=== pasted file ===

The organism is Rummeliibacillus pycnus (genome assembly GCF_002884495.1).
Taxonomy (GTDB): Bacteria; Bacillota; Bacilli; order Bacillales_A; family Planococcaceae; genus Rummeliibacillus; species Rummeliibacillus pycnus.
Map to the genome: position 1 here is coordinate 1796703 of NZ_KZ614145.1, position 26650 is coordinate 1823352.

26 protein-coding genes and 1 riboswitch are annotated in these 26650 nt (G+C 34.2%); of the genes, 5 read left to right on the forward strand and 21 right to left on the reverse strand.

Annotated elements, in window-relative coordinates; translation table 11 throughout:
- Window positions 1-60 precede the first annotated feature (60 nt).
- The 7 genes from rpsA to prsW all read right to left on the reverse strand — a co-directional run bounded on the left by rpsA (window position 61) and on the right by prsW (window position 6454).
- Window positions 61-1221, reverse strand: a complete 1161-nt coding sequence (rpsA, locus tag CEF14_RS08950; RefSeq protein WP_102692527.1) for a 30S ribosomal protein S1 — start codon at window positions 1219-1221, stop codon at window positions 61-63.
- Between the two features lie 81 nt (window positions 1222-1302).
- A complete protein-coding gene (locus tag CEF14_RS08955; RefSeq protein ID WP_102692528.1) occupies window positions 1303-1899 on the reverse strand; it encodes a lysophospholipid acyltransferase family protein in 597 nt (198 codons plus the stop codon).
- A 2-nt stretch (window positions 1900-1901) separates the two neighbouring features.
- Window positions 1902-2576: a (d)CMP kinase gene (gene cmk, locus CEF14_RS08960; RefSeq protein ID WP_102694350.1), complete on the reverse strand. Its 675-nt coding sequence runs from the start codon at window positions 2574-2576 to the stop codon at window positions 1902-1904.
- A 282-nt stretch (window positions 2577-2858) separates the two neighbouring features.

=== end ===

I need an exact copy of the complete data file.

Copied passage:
The organism is Rummeliibacillus pycnus (genome assembly GCF_002884495.1).
Taxonomy (GTDB): Bacteria; Bacillota; Bacilli; order Bacillales_A; family Planococcaceae; genus Rummeliibacillus; species Rummeliibacillus pycnus.
Map to the genome: position 1 here is coordinate 1796703 of NZ_KZ614145.1, position 26650 is coordinate 1823352.

26 protein-coding genes and 1 riboswitch are annotated in these 26650 nt (G+C 34.2%); of the genes, 5 read left to right on the forward strand and 21 right to left on the reverse strand.

Annotated elements, in window-relative coordinates; translation table 11 throughout:
- Window positions 1-60 precede the first annotated feature (60 nt).
- The 7 genes from rpsA to prsW all read right to left on the reverse strand — a co-directional run bounded on the left by rpsA (window position 61) and on the right by prsW (window position 6454).
- Window positions 61-1221, reverse strand: a complete 1161-nt coding sequence (rpsA, locus tag CEF14_RS08950; RefSeq protein WP_102692527.1) for a 30S ribosomal protein S1 — start codon at window positions 1219-1221, stop codon at window positions 61-63.
- Between the two features lie 81 nt (window positions 1222-1302).
- A complete protein-coding gene (locus tag CEF14_RS08955; RefSeq protein ID WP_102692528.1) occupies window positions 1303-1899 on the reverse strand; it encodes a lysophospholipid acyltransferase family protein in 597 nt (198 codons plus the stop codon).
- A 2-nt stretch (window positions 1900-1901) separates the two neighbouring features.
- Window positions 1902-2576: a (d)CMP kinase gene (gene cmk, locus CEF14_RS08960; RefSeq protein ID WP_102694350.1), complete on the reverse strand. Its 675-nt coding sequence runs from the start codon at window positions 2574-2576 to the stop codon at window positions 1902-1904.
- A 282-nt stretch (window positions 2577-2858) separates the two neighbouring features.